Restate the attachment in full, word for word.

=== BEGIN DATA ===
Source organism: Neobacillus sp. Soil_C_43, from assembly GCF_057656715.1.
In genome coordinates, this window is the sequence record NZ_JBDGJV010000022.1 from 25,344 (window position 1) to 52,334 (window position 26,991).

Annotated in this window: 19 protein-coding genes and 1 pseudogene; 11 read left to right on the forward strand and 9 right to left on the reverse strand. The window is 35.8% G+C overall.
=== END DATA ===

Source organism: Neobacillus sp. Soil_C_43, from assembly GCF_057656715.1.
In genome coordinates, this window is the sequence record NZ_JBDGJV010000022.1 from 25,344 (window position 1) to 52,334 (window position 26,991).

Annotated in this window: 19 protein-coding genes and 1 pseudogene; 11 read left to right on the forward strand and 9 right to left on the reverse strand. The window is 35.8% G+C overall.